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  1. Hi TIJ Readers, My favorite articles to write are ones that directly stem from home inspectors' questions. This is one of those articles. An inspector asked us how to approach negative reviews without increasing his liability. Here's our answer. Enjoy! Stephanie P.S. Have a topic you'd like us to write about? Let us know in the comments. How to respond to negative reviews against your home inspection business Online reviews matter. But just how can reviews affect your home inspection business? A 2017 survey by Podium revealed that reviews impact 93 percent of consumers' purchasing decisions. According to the Harvard Business School, a one-star increase in Yelp ratings leads to a five to nine percent increase in that business' revenue. The 2018 ReviewTrackers Online Reviews Survey found that 94 percent of consumers choose to avoid a business based on a negative online review. The bottom line? Online customer reviews can directly impact your success. Which led one of our readers to ask us this question: At InspectorPro, we know a thing or two about receiving negative reviews from people that aren't clients. Receiving negative reviews, especially from non-clients, can be frustrating and disconcerting. The good news? Your response to reviews can make a difference. In a recent study, the Harvard Business Review found that replying to customer reviews, positive or negative, results in better ratings. Software company Vendasta listed three reasons why responding to unpleasant reviews is beneficial in a recent blog post: In this article, we discuss how to respond to negative online reviews to defend your reputation and discourage potential claims. Investigate the allegations internally. Before responding, look into what the reviewer is saying. See if they are a client of yours or otherwise related to an inspection you performed (i.e. seller, real estate agent). Then, examine how their claims match up to your recollection of the inspection and your report. If you weren't the one who performed the inspection, take time to discuss the review with the inspector that did to make sure you have all the facts. Evaluating the feedback first also gives you the opportunity to put your emotions in check. Reacting defensively could inspire your negative reviewer to escalate. Worse still, if your upset reviewer is particularly angry or petty, they might seek to get a bigger reaction from you by spreading their unfavorable assessment across online platforms. [READ MORE]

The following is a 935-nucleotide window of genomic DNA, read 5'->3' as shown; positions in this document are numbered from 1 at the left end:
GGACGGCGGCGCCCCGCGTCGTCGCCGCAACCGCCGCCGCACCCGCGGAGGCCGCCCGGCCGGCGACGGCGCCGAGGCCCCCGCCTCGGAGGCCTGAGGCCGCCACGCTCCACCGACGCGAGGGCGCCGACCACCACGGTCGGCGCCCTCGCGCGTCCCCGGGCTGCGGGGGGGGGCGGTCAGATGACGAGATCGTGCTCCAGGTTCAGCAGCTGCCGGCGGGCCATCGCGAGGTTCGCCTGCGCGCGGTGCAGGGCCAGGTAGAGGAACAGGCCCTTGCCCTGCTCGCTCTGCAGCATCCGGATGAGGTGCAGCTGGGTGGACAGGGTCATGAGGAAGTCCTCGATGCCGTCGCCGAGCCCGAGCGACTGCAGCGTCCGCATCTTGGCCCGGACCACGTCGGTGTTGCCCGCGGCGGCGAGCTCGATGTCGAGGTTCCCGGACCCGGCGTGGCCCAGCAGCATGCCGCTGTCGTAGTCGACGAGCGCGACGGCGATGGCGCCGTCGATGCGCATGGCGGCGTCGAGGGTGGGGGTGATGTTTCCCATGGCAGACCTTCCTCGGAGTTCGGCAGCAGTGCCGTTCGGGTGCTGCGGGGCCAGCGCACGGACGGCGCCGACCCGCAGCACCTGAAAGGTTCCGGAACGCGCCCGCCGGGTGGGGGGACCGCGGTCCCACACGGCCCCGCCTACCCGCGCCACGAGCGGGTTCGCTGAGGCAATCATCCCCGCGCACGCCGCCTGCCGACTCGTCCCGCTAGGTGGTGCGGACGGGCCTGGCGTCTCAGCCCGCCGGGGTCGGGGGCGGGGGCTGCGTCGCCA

2. Hi TIJ Readers! Happy New Year! And Happy National Radon Action Month! With the growing interest in radon inspections among the inspection community, we decided to kick off the year by interviewing 10 inspectors that offer radon testing. They share why they test, what investments they make to test, and how they manage risk. See an excerpt below. Best, Stephanie Radon inspections: What you need to know Radon: the colorless, odorless gas emitted into the air by the radioactive element, radium, as it breaks down in soil, rock, and water. Typically, radon penetrates buildings through small cracks or openings in foundations undetected. And, once radon has entered a property, the radon may be trapped inside. In fact, this is what home inspectors test in their radon inspections. More statistical evidence may be necessary to fully understand the causal relationship between radon and lung cancer (more below). However, the EPA continues to characterize radon as a cause for concern. In 2017, the EPA designated January as National Radon Action Month, encouraging observers to "Test, Fix, Save a Life." Since testing is the only way to determine a home's radon levels, the EPA and Surgeon General recommend that home buyers, sellers, and remodelers test all homes below the third floor. If consumers discover elevated radon levels of four picocuries per liter (4 pCi/L) or higher?which the EPA estimates that nearly one in every 15 households do?then the EPA urges them to take corrective measures, including the installation of a radon-reduction system. Many national and local governments encourage and, in some cases, even mandate radon testing during real estate transactions. This has led many home inspectors to offer radon testing as an additional service. In fact, over a quarter (25 percent) of the inspectors we insure carry the radon endorsement. This implies that just as many inspectors currently offer radon testing in the market at large. (More on endorsements later.) In this article, we explore why 10 home inspectors chose to offer radon testing and what recommendations they have for home inspectors considering offering the additional service. Why inspectors test for radon. When asked why they offer radon testing, the 10 home inspectors we surveyed said that they began offering the service for one or more of the following reasons: 1. They wanted to protect clients from potential lung cancer risks. The labels "silent killer" and "cancer-causing radioactive gas" characterize public opinion and discourse regarding radon. But how did radon amass such a bad reputation? While researchers studied radon?s effects on miners for decades prior, testing within homes began in Pennsylvania in 1984. While entering the Limerick Nuclear Power Plant, which was under construction, an engineer named Stanley Watras tripped a radiation detector. This monitor measured unsafe radiation levels for plant workers. Three things stood out to safety officials: When he set the monitor off, Watras was coming to, not going from, the Plant. Due to the construction, the Plant was not currently operating. No other workers were contaminated. Based on the evidence above, Plant officials were certain that Watras had not been exposed to the radon at work. So, the officials took measurements of the Watras' home. To their alarm, they discovered radiation levels more than 200,000 times above the level permissible for people living close to nuclear power plants. Believing that Watras' exposure to radon in his home may not be uncommon, the Environmental Protection Agency (EPA) conducted a survey of 10 states that volunteered. During the 1986 survey, the EPA tested 11,600 homes for radon. The results: one of every five homes tested contained health-threatening radon levels. The EPA declared radon a national problem. [READ MORE]